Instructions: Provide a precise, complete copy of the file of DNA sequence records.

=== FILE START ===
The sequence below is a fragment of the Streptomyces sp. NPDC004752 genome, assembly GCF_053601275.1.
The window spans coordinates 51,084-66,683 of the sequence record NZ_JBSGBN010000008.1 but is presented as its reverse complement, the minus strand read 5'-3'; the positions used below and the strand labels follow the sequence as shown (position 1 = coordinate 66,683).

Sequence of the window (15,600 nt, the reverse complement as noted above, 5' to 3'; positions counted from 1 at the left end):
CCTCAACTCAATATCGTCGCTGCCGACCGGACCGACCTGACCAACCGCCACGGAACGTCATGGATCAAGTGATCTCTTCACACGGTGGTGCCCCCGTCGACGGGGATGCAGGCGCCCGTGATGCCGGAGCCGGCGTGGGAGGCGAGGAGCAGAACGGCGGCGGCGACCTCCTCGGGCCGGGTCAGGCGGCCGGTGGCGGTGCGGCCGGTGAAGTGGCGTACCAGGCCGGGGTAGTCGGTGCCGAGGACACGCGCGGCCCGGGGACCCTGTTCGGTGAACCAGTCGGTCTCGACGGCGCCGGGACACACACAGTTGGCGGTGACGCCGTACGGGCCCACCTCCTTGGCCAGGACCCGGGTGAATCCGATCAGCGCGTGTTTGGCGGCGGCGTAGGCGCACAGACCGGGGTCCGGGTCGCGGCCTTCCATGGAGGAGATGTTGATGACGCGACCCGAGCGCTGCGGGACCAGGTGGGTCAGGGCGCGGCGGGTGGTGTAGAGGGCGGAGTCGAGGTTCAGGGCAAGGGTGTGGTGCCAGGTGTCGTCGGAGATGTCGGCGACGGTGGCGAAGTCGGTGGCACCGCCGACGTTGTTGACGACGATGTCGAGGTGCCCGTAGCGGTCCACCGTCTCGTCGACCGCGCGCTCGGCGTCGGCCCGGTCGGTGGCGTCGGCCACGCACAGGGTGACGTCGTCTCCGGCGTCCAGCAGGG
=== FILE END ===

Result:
The sequence below is a fragment of the Streptomyces sp. NPDC004752 genome, assembly GCF_053601275.1.
The window spans coordinates 51,084-66,683 of the sequence record NZ_JBSGBN010000008.1 but is presented as its reverse complement, the minus strand read 5'-3'; the positions used below and the strand labels follow the sequence as shown (position 1 = coordinate 66,683).

Sequence of the window (15,600 nt, the reverse complement as noted above, 5' to 3'; positions counted from 1 at the left end):
CCTCAACTCAATATCGTCGCTGCCGACCGGACCGACCTGACCAACCGCCACGGAACGTCATGGATCAAGTGATCTCTTCACACGGTGGTGCCCCCGTCGACGGGGATGCAGGCGCCCGTGATGCCGGAGCCGGCGTGGGAGGCGAGGAGCAGAACGGCGGCGGCGACCTCCTCGGGCCGGGTCAGGCGGCCGGTGGCGGTGCGGCCGGTGAAGTGGCGTACCAGGCCGGGGTAGTCGGTGCCGAGGACACGCGCGGCCCGGGGACCCTGTTCGGTGAACCAGTCGGTCTCGACGGCGCCGGGACACACACAGTTGGCGGTGACGCCGTACGGGCCCACCTCCTTGGCCAGGACCCGGGTGAATCCGATCAGCGCGTGTTTGGCGGCGGCGTAGGCGCACAGACCGGGGTCCGGGTCGCGGCCTTCCATGGAGGAGATGTTGATGACGCGACCCGAGCGCTGCGGGACCAGGTGGGTCAGGGCGCGGCGGGTGGTGTAGAGGGCGGAGTCGAGGTTCAGGGCAAGGGTGTGGTGCCAGGTGTCGTCGGAGATGTCGGCGACGGTGGCGAAGTCGGTGGCACCGCCGACGTTGTTGACGACGATGTCGAGGTGCCCGTAGCGGTCCACCGTCTCGTCGACCGCGCGCTCGGCGTCGGCCCGGTCGGTGGCGTCGGCCACGCACAGGGTGACGTCGTCTCCGGCGTCCAGCAGGG